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Mumbai Diary: Sunday Dossier

Updated on: 29 November,2020 08:32 AM IST  | 
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The city - sliced, diced and served with a dash of sauce

Mumbai Diary: Sunday Dossier

Get, set, go
To reduce the inequities in learning, Parminder Gill, visiting faculty at Azim Premji University and co-founder of Sportz Village Foundation, has designed the country’s first offline programme to deliver remote learning to children, who do not have internet access. Race around India is a series of travel-themed workbooks. The programme takes children through a simulated race across the country. “Children are divided in different teams and get to ‘travel’ or ‘race’ through different cities in India even as they complete certain physical tasks and activities in their homes or communities. Each city or region lists down certain activities that the children must complete as a team before they can proceed further. The programme not only gets children to be physically active, but also helps improve their knowledge about our country. The offline model also ensures that children irrespective of their social segment, age or gender be a part of it,” says Gill, who has been invited by FICCI and NITI Aayog for his inputs on using sports to drive change. The workbooks have been translated into multiple local languages.

Taaruk Raina

Bad boy turns pop star
The bad boy anti-hero of Netflix’s Mismatched, Taaruk Raina, is also a singer. And he has chosen this time, when he is already trending on social media, to release a new song called, Sukoon. His vocals are smooth, the hook is catchy, and the video is glitzy. What’s interesting is that even though in the show, he is not paired opposite the main character, played by Prajkata Koli, in the music video, he seems to have got the girl. He is romancing Aisha Ahmed, who is the rumoured girlfriend of Mismatched’s lead, Rohit Saraf, the new crush in town.

Diego Maradona

No toys in Maradona’s home, only a football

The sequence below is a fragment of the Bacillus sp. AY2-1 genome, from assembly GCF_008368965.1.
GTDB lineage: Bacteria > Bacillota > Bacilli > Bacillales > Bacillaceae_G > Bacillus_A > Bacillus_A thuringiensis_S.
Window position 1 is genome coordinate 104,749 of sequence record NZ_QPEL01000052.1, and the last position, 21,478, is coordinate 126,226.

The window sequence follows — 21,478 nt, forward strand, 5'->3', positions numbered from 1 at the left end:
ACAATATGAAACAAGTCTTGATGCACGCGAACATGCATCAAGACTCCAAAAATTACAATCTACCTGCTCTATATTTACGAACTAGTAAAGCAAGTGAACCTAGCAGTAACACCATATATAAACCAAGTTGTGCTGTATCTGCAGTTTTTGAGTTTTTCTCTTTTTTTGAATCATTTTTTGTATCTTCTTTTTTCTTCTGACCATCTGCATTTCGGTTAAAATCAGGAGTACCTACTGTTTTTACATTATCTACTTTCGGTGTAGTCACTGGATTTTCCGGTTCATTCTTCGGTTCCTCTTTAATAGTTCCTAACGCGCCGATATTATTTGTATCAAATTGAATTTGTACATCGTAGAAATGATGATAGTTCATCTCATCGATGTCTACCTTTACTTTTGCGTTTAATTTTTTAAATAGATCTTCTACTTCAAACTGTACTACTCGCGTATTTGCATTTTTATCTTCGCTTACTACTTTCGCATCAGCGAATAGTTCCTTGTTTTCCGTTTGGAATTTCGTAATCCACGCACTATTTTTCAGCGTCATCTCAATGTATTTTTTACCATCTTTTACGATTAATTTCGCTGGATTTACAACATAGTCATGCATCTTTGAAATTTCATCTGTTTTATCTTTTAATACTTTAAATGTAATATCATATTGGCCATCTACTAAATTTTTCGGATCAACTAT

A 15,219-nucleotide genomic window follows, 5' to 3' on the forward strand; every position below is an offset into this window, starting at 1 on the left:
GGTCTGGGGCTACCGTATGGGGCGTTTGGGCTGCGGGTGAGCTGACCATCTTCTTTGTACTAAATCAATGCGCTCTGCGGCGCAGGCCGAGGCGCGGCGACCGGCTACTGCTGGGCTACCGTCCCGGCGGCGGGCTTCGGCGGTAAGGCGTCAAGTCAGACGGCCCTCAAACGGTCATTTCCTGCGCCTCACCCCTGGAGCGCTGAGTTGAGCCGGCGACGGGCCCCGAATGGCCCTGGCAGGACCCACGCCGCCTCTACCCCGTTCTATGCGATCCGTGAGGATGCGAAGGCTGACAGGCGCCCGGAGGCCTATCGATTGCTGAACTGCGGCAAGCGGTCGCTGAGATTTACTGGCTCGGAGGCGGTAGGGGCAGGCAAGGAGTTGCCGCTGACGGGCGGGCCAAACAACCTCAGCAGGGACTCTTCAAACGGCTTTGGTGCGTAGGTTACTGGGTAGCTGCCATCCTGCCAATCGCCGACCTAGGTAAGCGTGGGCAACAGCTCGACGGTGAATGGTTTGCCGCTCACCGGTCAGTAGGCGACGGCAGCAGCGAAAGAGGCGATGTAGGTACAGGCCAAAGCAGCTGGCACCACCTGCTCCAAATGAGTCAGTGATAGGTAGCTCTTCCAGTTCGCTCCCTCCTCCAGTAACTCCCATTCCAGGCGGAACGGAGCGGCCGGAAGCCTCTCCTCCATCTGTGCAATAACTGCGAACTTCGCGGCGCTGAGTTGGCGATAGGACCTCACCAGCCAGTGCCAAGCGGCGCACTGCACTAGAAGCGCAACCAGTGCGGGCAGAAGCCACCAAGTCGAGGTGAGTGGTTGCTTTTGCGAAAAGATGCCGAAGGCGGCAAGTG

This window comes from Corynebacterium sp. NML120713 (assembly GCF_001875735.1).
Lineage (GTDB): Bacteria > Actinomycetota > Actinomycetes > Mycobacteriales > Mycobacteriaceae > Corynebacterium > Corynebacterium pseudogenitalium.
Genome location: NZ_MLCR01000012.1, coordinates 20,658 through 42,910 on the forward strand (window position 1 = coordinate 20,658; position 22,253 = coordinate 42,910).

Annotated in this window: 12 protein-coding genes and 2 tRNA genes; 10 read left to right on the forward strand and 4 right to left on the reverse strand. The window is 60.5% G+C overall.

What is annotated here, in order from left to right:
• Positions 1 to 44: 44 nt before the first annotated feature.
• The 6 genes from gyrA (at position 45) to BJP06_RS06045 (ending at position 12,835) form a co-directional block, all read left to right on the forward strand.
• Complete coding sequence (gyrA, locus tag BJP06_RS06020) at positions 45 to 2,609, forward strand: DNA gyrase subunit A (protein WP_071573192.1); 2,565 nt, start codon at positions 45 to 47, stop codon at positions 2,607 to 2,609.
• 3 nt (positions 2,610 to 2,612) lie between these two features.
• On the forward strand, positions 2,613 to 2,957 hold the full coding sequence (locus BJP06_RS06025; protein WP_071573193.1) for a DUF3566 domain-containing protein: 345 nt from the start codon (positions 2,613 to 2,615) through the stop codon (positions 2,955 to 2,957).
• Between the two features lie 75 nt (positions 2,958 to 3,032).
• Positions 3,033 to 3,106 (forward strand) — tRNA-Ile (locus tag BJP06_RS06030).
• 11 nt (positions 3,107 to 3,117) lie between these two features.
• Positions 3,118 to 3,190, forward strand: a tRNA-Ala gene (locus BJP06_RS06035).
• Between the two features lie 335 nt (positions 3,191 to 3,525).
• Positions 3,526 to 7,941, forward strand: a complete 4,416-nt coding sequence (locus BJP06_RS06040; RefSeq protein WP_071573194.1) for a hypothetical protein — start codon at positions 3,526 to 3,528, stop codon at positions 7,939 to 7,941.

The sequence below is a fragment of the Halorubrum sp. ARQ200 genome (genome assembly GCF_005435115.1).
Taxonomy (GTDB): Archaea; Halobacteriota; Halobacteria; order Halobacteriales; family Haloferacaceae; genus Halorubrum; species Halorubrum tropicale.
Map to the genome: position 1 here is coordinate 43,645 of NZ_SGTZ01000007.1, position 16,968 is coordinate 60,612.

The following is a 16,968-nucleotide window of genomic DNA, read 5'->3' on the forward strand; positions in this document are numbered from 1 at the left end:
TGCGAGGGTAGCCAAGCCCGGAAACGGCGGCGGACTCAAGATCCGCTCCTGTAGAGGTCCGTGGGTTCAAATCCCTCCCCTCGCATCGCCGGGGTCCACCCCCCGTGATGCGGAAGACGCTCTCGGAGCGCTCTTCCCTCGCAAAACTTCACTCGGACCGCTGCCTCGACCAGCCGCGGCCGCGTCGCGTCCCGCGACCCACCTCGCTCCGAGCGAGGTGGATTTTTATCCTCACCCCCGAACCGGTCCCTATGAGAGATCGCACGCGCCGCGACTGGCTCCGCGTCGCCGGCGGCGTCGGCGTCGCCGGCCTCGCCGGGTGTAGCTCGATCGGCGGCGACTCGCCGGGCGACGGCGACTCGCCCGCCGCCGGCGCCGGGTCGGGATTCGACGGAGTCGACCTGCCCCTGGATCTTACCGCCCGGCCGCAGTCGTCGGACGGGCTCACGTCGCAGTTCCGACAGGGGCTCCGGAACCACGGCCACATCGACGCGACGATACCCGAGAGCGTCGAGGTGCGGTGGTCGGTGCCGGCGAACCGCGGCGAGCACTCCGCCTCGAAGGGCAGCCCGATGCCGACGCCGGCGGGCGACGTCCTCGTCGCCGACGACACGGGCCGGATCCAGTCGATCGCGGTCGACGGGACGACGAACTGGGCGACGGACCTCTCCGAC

In his turbulent career, the late Diego Maradona was the recipient of several gifts and rewards. But the best gift he ever got was a football from his uncle Cirilo for his third birthday.
And Jimmy Burns, the author of Hand of God, was profound while describing Maradona’s childhood. “When you’re born into poverty, a toy, any toy, is steeped in magic. In the shack [in Villa Fiorito, Buenos Aires] where Diego Maradona spent his childhood, there were neither teddy bears nor electronic games, but there was a leather football.” He hugged that football as he slept. Uncle Cirilo was also the one who rescued Maradona when he fell into a cesspit as a toddler. According to Burns, the rescue act was completed with the chants of, “Diegito, keep your head about the s**t.” Had the controversial Argentine great remembered that advice metaphorically, he would have lived longer than 60. But this is no time for regrets, perhaps only memories which Maradona has left us with.

Loving Mumbai, one haiku at a time
Poet and writer Suhit Kelkar has combined his love for writing and photography in a new book, titled Mumbai Monochrome (Hawakal Publishers). In the book, Kelkar lends a voice to his own pictures that present spaces within the city that otherwise go unnoticed by the people. “The book is a result of my love affair with Mumbai. Like most love affairs, it is all about selective perception. The 40 photos in the book were taken at various points in the past three to four years, without me having any idea of forming them into a sequence. The idea for the book came when I reviewed my photos and realised that they cohered to a theme, which was the small, commonplace epiphanies in Mumbai,” says Kelkar. This yielded the idea to write poems that paired with the photos. “Haiku, which are three-line poems, have paired well with visuals, historically speaking. Also, I had begun my poetic journey by writing haiku, and it was a satisfying experience to return to that poetic form—like closing a circle.”

Queer and fabulous
To mark a year since it started, the Rainbow Lit Fest—Queer and Inclusive has organised an online series called Digital & One. Being held over the weekend of December 5 and 6, the event will see the coming together of over 50 leading authors, poets, activists, scholars, filmmakers, artists, performers and business leaders to discuss a variety of topics.

Speaking to this diarist, Sharif Rangnekar, festival director, said, “Digital & One is a digital series that brings together different voices, thoughts and ideas from over 15 towns and cities, ranging from Imphal and Jabalpur at one end to Mumbai, London and Boston, at the other. The aim is to address a variety of issues related to identities—sexual and otherwise—engaging with intersections that define each of us, with the hope that we find common ground and ways to stitch together a sense of oneness or ekam.” Registrations are open on their website

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